"I guarantee you that at some point, everything's going to go south on you, and you're going to say, 'This is it, this is how I end.' Now you can either accept that, or you can get to work." - Mark Watney

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#379 2016-12-29 18:39:02

SpaceNut
Administrator
From: New Hampshire
Registered: 2004-07-22
Posts: 19,158

Re: Crops

louis, At what level of "self-sufficiency in Mars food production" do we try to achive "from the get-go" starting with that first missions as we know that we could "bring substantial food supplies from Earth"?

Then due to the scaled back level, what should the selected crops be?

I also agree that all that we grow should not be just for food items as there is a benefit to producing woods of any type.

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#380 2016-12-29 18:53:43

Oldfart1939
Member
Registered: 2016-11-26
Posts: 1,871

Re: Crops

One of the questions that keeps nagging me: if we are going to Mars "to stay," then should the second Hohmann transfer window expedition  be sending a lot more than a single replacement crew and return ship? The scale of the endeavor needs to expand rapidly such as bringing an entire ship (or ships!) loaded with agricultural essentials; Ammonium Nitrate based fertilizers, especially enriched with Potassium. Also, the basics for constructing the enlarged greenhouse. It's going to take manpower and supplies to get a true base up and running. This could be accomplished with the cargo vessels by using an lower energy flight path of 8 months as opposed to the 6 month "free return" model. Send 3 or 4 cargo ships and start accumulating the supplies. Elon Musk's dreams are marvelous, but a bit fanciful in areas.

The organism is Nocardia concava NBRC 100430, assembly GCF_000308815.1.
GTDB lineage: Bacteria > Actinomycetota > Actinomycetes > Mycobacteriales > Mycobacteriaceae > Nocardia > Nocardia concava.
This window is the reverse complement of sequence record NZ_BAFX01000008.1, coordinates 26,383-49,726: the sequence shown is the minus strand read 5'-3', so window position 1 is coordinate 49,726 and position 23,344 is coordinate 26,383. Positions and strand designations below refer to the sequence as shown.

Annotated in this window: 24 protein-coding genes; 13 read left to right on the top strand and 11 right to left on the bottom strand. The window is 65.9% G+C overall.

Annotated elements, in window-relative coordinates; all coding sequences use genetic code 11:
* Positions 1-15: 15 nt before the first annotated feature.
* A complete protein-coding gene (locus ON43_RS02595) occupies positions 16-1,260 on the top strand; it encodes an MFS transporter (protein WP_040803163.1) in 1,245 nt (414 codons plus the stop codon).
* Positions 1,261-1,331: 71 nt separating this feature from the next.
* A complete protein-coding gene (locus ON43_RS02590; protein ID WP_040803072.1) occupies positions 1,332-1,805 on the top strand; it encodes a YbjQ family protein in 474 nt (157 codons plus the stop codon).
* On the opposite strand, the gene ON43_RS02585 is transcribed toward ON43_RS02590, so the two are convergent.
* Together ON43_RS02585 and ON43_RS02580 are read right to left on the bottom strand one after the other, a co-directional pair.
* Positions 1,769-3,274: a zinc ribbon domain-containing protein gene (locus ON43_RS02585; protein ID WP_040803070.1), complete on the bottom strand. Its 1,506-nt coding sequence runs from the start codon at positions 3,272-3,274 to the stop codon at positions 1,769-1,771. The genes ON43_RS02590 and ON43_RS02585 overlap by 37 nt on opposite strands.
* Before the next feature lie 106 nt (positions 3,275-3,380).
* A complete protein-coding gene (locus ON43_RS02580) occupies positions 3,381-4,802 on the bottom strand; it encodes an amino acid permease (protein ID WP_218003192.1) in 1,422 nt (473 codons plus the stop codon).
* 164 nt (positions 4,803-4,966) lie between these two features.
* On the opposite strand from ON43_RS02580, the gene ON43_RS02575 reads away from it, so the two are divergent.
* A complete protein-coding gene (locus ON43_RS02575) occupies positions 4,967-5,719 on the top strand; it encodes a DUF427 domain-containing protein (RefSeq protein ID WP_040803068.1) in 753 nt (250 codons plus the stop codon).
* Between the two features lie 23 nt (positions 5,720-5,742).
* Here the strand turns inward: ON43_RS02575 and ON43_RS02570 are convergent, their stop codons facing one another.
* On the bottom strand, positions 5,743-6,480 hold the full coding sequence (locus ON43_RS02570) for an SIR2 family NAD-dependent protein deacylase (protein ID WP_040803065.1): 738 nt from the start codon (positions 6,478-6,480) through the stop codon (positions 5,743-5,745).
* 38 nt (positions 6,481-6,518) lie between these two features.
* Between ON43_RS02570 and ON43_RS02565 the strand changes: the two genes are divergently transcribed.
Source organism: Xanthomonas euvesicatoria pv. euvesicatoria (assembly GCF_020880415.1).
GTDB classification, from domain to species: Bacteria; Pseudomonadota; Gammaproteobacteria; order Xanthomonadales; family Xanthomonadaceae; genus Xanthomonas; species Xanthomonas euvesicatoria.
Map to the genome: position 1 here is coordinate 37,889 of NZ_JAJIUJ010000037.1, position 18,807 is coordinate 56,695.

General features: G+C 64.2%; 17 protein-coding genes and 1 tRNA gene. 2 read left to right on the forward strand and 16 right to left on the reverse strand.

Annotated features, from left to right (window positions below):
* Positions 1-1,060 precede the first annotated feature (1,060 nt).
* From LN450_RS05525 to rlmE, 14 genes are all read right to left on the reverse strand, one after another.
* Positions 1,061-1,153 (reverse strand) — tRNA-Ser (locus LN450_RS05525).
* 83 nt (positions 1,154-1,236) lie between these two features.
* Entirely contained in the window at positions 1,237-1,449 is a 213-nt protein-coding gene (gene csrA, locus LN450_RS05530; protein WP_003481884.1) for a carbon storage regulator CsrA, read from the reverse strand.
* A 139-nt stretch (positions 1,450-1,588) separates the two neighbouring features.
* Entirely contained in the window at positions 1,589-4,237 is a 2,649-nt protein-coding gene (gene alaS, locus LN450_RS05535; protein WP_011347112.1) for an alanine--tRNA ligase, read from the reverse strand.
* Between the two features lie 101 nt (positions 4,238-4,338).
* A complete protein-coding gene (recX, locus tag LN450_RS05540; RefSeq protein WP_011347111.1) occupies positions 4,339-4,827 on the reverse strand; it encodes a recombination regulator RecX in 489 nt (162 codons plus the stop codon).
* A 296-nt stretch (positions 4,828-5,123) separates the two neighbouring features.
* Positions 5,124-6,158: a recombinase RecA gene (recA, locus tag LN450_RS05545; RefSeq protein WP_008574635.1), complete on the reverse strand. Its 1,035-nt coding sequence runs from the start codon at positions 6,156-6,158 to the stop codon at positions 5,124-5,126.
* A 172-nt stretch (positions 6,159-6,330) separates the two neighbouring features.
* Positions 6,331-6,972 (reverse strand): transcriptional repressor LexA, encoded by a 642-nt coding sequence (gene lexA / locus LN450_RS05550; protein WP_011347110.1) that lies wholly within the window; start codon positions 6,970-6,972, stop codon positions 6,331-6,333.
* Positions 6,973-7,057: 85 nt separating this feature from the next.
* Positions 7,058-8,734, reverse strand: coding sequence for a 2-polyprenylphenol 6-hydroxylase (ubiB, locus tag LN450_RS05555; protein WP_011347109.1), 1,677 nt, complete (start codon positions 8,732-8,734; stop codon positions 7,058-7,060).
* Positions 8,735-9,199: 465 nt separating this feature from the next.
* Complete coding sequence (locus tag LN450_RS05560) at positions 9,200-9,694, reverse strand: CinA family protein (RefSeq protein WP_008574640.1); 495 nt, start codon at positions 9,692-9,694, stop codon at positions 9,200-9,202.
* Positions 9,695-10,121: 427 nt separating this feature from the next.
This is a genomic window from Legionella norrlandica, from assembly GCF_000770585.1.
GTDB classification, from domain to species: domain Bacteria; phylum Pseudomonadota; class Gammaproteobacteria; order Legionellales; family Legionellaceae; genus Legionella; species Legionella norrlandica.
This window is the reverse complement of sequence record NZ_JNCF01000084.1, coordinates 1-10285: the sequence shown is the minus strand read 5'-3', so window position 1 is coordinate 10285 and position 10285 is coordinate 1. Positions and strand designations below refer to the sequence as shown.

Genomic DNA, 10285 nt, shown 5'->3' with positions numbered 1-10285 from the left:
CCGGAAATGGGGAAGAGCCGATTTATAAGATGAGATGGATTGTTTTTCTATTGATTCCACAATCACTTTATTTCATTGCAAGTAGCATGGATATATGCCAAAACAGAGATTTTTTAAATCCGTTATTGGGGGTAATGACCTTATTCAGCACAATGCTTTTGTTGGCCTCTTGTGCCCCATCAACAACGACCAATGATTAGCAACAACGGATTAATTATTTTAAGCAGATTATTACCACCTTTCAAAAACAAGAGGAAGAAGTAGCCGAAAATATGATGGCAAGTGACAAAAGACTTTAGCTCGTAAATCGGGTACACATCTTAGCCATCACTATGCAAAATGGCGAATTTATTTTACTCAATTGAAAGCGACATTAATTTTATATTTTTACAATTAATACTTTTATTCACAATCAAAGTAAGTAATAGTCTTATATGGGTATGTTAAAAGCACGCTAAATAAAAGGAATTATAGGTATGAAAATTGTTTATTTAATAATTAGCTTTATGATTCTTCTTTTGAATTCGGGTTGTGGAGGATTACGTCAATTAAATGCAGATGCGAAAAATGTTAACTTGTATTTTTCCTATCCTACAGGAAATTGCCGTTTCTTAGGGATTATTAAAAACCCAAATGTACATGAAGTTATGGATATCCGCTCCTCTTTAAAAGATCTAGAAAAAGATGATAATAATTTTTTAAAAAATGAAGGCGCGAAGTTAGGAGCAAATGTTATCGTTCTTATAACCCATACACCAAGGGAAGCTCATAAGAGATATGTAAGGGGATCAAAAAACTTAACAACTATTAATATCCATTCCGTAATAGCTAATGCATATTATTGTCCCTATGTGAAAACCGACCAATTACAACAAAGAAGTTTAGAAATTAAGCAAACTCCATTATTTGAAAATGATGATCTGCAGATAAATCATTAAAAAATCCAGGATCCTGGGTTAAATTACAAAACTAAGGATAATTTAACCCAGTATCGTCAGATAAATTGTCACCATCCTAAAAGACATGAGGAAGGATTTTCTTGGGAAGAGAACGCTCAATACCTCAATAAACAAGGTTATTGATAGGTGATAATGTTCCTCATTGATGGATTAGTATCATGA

Last edited by Oldfart1939 (2016-12-29 19:35:05)

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#381 2016-12-29 21:12:58

RobertDyck
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From: Winnipeg, Canada
Registered: 2002-08-20
Posts: 6,023
Website

Re: Crops

Lake Matthew Team - Cole wrote:

Hydroponics removes unknowns by simplifying the soil down to an inert substrate, such as pH-neutral rinsed sand. ...
unknowns ...
knowns is a main reason to aim for a hydroponic greenhouse ...

But am I missing something?  Is there good reason to convert sand substrate into a soil that's rich in organics, microbes, worms, etc., in this unique circumstance?

Mars doesn't have sand. Mars has soil. It doesn't have organic matter, doesn't have microbes or worms, but does have micronutrients and a lot of things required for soil. Agriculturalists say ideal soil starts with a combination of loess, sand, and clay. Fines of Mars soil are effectively loess. Mars soil also has sand and clay. So Mars soil (emphasize soil) is not sand. pH-netural rinsed sand, especially "sugar sand" which is pure silica sand, has no micronutrients. A combination of loess, sand, and clay which is Mars soil is ideal starter for soil. Then add nitrogen, potassium, organics, and of course water. You get soil. Real soil. Agricultural soil.